Immediate and delayed cord clamping in infants born between 24 and 32 weeks: A pilot randomized controlled trial
Date of Original Version
Objective: This pilot study's aim was establish feasibility of a protocol for delayed cord clamping (DCC) versus immediate cord clamping (ICC) at preterm birth and to examine its effects on initial blood pressure and other outcomes. Study design: A randomized controlled trial recruited 32 infants between 24 and 32 weeks. Immediately before delivery, mothers were randomized to ICC (cord clamped at 5 to 10 seconds) or DCC (30- to 45-second delay in cord clamping) groups. Results: Intention-to-treat analyses revealed that the DCC group were more likely to have higher initial mean blood pressures (adjusted OR 3.4) and less likely to be discharged on oxygen (adjusted OR 8.6). DCC group infants had higher initial glucose levels (ICC = 36 mg/dl, DCC = 73.1 mg/dl; p = 0.02). Conclusion: The research design is feasible. The immediate benefit of improved blood pressure was confirmed and other findings deserve consideration for further study.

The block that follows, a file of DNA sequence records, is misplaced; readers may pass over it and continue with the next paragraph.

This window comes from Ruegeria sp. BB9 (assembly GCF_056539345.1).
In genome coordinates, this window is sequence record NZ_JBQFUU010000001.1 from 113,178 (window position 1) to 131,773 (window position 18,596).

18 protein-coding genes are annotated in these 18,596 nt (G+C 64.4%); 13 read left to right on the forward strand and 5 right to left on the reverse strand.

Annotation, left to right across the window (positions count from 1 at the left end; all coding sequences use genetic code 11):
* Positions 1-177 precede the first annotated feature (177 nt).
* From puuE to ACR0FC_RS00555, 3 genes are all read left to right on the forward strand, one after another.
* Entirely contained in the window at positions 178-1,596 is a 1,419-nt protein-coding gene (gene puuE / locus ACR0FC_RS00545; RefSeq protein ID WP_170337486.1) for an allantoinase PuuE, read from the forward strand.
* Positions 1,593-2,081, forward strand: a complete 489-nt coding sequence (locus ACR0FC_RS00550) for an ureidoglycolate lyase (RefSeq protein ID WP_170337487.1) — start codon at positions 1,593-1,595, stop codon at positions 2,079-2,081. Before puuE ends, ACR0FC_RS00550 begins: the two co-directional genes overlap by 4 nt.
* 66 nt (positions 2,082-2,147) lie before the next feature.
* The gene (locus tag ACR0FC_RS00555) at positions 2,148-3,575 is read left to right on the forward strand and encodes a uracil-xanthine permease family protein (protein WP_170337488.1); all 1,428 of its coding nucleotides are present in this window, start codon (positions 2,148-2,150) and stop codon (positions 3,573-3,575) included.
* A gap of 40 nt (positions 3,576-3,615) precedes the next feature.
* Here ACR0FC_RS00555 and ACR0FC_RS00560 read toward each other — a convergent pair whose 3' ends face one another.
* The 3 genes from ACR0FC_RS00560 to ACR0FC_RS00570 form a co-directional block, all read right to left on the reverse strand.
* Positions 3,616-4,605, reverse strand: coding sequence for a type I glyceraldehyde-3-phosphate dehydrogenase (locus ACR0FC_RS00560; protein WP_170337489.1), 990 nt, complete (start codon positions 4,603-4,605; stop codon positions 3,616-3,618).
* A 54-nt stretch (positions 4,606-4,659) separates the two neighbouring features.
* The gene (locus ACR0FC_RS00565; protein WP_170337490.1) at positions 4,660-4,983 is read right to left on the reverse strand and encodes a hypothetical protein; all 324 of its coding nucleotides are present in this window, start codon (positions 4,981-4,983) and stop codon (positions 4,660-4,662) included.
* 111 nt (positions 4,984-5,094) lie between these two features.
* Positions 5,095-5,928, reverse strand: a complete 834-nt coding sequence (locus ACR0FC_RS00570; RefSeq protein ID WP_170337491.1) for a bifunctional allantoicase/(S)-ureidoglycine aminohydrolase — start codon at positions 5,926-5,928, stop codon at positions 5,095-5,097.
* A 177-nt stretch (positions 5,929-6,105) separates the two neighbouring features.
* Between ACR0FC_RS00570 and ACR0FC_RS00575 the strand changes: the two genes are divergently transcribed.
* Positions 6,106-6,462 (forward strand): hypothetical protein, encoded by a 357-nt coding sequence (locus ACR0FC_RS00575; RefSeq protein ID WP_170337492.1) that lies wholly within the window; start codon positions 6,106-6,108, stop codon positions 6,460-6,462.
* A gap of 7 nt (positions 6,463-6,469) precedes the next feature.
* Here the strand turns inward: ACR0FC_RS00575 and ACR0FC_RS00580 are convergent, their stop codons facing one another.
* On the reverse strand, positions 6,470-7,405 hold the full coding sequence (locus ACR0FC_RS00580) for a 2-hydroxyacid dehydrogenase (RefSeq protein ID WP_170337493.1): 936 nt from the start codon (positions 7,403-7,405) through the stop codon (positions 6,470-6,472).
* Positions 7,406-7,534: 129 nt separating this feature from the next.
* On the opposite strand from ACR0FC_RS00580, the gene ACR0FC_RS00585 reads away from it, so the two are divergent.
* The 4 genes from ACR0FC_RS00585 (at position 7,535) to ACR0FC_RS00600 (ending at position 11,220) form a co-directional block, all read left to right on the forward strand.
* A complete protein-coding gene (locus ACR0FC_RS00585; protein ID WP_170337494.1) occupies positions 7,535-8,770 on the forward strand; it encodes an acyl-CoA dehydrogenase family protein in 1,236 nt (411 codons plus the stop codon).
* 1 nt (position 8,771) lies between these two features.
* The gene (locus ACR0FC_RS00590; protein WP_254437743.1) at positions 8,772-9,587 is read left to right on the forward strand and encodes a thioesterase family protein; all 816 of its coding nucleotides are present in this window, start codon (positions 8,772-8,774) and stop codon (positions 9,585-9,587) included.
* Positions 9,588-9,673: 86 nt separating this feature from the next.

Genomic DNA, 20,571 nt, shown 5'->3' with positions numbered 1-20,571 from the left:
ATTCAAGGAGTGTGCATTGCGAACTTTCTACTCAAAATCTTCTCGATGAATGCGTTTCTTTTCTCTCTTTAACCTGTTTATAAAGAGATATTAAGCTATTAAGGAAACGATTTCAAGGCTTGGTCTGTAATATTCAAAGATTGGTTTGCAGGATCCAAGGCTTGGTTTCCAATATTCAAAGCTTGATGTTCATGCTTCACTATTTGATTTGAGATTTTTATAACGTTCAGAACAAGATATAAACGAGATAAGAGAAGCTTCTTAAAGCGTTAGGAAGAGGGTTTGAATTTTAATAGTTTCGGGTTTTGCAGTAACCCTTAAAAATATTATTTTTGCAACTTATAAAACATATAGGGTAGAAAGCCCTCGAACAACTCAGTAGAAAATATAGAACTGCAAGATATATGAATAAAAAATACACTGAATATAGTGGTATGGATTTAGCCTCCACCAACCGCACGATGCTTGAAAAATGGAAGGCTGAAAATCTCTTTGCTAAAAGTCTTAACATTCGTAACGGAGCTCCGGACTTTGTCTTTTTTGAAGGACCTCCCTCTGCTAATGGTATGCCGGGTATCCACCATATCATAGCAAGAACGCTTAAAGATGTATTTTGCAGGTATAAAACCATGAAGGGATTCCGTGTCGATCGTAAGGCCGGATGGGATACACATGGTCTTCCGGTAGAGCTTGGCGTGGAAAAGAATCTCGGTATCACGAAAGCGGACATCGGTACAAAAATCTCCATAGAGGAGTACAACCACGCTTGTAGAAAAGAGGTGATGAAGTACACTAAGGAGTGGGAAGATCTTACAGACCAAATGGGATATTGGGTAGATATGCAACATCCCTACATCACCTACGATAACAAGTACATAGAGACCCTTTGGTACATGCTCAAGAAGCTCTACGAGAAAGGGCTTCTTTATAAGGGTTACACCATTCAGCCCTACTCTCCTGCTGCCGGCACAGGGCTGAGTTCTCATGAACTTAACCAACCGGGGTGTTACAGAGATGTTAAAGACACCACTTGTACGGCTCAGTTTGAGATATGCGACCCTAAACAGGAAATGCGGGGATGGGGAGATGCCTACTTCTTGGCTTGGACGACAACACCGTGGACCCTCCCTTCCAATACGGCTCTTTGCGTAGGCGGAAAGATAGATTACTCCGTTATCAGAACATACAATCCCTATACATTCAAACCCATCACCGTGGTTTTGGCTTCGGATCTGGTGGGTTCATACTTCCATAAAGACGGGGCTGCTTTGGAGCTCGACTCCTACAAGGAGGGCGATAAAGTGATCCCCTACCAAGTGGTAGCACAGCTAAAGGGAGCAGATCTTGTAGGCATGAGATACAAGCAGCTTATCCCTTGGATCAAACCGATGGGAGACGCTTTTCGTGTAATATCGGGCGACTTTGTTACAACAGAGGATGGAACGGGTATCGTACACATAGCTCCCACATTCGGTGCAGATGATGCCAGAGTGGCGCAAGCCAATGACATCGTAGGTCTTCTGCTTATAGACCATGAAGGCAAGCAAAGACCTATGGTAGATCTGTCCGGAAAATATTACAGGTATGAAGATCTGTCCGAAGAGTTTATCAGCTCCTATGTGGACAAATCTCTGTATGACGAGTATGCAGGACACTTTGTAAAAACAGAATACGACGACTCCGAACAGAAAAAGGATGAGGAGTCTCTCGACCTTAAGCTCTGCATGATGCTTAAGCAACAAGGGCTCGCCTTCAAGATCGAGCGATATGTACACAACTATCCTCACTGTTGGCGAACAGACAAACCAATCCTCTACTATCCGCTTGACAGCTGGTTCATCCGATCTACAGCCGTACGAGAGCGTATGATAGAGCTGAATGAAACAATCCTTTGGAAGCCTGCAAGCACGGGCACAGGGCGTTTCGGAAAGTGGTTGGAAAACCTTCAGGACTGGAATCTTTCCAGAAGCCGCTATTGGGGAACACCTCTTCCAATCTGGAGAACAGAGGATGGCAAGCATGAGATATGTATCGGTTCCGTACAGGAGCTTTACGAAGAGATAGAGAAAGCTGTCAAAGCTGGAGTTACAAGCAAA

Publication Title, e.g., Journal
Journal of Perinatology
Mercer, Judith S., Margaret M. McGrath, Angelita Hensman, Helayne Silver, and William Oh. "Immediate and delayed cord clamping in infants born between 24 and 32 weeks: A pilot randomized controlled trial." Journal of Perinatology 23, 6 (2003): 466-472. doi: 10.1038/sj.jp.7210970.